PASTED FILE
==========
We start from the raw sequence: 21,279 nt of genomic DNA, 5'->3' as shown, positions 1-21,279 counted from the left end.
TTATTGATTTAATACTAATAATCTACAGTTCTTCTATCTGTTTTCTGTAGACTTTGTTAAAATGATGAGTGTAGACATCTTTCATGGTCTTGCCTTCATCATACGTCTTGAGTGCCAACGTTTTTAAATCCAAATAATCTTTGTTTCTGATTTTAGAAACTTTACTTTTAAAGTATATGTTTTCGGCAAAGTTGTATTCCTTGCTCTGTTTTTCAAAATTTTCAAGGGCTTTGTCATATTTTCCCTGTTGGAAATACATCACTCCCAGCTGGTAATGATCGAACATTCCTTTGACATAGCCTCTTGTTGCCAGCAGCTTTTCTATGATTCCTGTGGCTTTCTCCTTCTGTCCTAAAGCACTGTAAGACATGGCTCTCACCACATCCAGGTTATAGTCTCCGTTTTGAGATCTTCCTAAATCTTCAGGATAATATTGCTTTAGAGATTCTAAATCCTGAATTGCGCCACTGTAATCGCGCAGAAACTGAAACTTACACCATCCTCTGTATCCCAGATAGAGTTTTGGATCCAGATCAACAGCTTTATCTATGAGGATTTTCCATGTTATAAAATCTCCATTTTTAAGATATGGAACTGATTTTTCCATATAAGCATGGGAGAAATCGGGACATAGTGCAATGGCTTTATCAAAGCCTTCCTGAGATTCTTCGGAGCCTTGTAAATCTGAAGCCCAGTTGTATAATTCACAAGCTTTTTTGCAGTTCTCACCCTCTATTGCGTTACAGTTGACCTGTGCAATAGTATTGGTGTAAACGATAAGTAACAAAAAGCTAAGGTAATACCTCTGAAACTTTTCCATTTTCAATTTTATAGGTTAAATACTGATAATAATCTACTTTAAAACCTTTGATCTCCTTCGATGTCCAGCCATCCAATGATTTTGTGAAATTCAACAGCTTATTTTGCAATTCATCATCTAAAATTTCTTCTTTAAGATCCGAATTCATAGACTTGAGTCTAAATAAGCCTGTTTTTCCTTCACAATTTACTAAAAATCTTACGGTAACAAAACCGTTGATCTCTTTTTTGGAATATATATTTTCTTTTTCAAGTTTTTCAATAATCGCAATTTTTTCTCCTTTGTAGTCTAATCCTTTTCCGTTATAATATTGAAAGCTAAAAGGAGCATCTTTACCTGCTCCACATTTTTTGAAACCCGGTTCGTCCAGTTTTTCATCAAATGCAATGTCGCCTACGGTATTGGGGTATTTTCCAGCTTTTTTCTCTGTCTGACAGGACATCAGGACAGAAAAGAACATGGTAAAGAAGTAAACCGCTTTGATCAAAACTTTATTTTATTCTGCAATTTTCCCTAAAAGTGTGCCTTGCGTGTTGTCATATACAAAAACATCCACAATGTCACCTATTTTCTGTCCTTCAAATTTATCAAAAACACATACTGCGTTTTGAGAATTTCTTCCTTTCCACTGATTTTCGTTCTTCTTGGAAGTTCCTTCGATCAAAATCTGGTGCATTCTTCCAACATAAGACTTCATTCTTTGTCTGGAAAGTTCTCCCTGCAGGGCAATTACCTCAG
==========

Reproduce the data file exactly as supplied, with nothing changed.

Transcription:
We start from the raw sequence: 21,279 nt of genomic DNA, 5'->3' as shown, positions 1-21,279 counted from the left end.
TTATTGATTTAATACTAATAATCTACAGTTCTTCTATCTGTTTTCTGTAGACTTTGTTAAAATGATGAGTGTAGACATCTTTCATGGTCTTGCCTTCATCATACGTCTTGAGTGCCAACGTTTTTAAATCCAAATAATCTTTGTTTCTGATTTTAGAAACTTTACTTTTAAAGTATATGTTTTCGGCAAAGTTGTATTCCTTGCTCTGTTTTTCAAAATTTTCAAGGGCTTTGTCATATTTTCCCTGTTGGAAATACATCACTCCCAGCTGGTAATGATCGAACATTCCTTTGACATAGCCTCTTGTTGCCAGCAGCTTTTCTATGATTCCTGTGGCTTTCTCCTTCTGTCCTAAAGCACTGTAAGACATGGCTCTCACCACATCCAGGTTATAGTCTCCGTTTTGAGATCTTCCTAAATCTTCAGGATAATATTGCTTTAGAGATTCTAAATCCTGAATTGCGCCACTGTAATCGCGCAGAAACTGAAACTTACACCATCCTCTGTATCCCAGATAGAGTTTTGGATCCAGATCAACAGCTTTATCTATGAGGATTTTCCATGTTATAAAATCTCCATTTTTAAGATATGGAACTGATTTTTCCATATAAGCATGGGAGAAATCGGGACATAGTGCAATGGCTTTATCAAAGCCTTCCTGAGATTCTTCGGAGCCTTGTAAATCTGAAGCCCAGTTGTATAATTCACAAGCTTTTTTGCAGTTCTCACCCTCTATTGCGTTACAGTTGACCTGTGCAATAGTATTGGTGTAAACGATAAGTAACAAAAAGCTAAGGTAATACCTCTGAAACTTTTCCATTTTCAATTTTATAGGTTAAATACTGATAATAATCTACTTTAAAACCTTTGATCTCCTTCGATGTCCAGCCATCCAATGATTTTGTGAAATTCAACAGCTTATTTTGCAATTCATCATCTAAAATTTCTTCTTTAAGATCCGAATTCATAGACTTGAGTCTAAATAAGCCTGTTTTTCCTTCACAATTTACTAAAAATCTTACGGTAACAAAACCGTTGATCTCTTTTTTGGAATATATATTTTCTTTTTCAAGTTTTTCAATAATCGCAATTTTTTCTCCTTTGTAGTCTAATCCTTTTCCGTTATAATATTGAAAGCTAAAAGGAGCATCTTTACCTGCTCCACATTTTTTGAAACCCGGTTCGTCCAGTTTTTCATCAAATGCAATGTCGCCTACGGTATTGGGGTATTTTCCAGCTTTTTTCTCTGTCTGACAGGACATCAGGACAGAAAAGAACATGGTAAAGAAGTAAACCGCTTTGATCAAAACTTTATTTTATTCTGCAATTTTCCCTAAAAGTGTGCCTTGCGTGTTGTCATATACAAAAACATCCACAATGTCACCTATTTTCTGTCCTTCAAATTTATCAAAAACACATACTGCGTTTTGAGAATTTCTTCCTTTCCACTGATTTTCGTTCTTCTTGGAAGTTCCTTCGATCAAAATCTGGTGCATTCTTCCAACATAAGACTTCATTCTTTGTCTGGAAAGTTCTCCCTGCAGGGCAATTACCTCAG